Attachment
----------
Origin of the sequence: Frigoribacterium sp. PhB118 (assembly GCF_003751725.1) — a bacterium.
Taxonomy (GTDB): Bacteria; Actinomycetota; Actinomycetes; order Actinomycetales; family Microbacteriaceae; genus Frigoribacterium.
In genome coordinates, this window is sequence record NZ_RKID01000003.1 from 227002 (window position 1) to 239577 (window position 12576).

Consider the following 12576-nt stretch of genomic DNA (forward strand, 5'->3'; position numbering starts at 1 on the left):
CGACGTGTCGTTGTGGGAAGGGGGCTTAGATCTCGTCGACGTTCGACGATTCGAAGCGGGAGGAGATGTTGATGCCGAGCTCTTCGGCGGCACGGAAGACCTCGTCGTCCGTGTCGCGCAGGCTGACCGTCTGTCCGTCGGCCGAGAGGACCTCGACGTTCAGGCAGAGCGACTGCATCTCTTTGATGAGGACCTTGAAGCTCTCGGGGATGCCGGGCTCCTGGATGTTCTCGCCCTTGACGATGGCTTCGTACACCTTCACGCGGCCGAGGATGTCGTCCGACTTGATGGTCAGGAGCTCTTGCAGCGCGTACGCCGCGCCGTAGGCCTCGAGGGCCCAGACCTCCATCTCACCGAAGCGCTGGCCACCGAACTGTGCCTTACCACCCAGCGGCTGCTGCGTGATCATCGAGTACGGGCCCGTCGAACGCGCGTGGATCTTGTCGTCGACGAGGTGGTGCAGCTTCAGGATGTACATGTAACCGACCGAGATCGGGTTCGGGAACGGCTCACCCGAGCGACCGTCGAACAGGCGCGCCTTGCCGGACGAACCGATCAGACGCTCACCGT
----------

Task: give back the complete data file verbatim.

Origin of the sequence: Frigoribacterium sp. PhB118 (assembly GCF_003751725.1) — a bacterium.
Taxonomy (GTDB): Bacteria; Actinomycetota; Actinomycetes; order Actinomycetales; family Microbacteriaceae; genus Frigoribacterium.
In genome coordinates, this window is sequence record NZ_RKID01000003.1 from 227002 (window position 1) to 239577 (window position 12576).

Consider the following 12576-nt stretch of genomic DNA (forward strand, 5'->3'; position numbering starts at 1 on the left):
CGACGTGTCGTTGTGGGAAGGGGGCTTAGATCTCGTCGACGTTCGACGATTCGAAGCGGGAGGAGATGTTGATGCCGAGCTCTTCGGCGGCACGGAAGACCTCGTCGTCCGTGTCGCGCAGGCTGACCGTCTGTCCGTCGGCCGAGAGGACCTCGACGTTCAGGCAGAGCGACTGCATCTCTTTGATGAGGACCTTGAAGCTCTCGGGGATGCCGGGCTCCTGGATGTTCTCGCCCTTGACGATGGCTTCGTACACCTTCACGCGGCCGAGGATGTCGTCCGACTTGATGGTCAGGAGCTCTTGCAGCGCGTACGCCGCGCCGTAGGCCTCGAGGGCCCAGACCTCCATCTCACCGAAGCGCTGGCCACCGAACTGTGCCTTACCACCCAGCGGCTGCTGCGTGATCATCGAGTACGGGCCCGTCGAACGCGCGTGGATCTTGTCGTCGACGAGGTGGTGCAGCTTCAGGATGTACATGTAACCGACCGAGATCGGGTTCGGGAACGGCTCACCCGAGCGACCGTCGAACAGGCGCGCCTTGCCGGACGAACCGATCAGACGCTCACCGT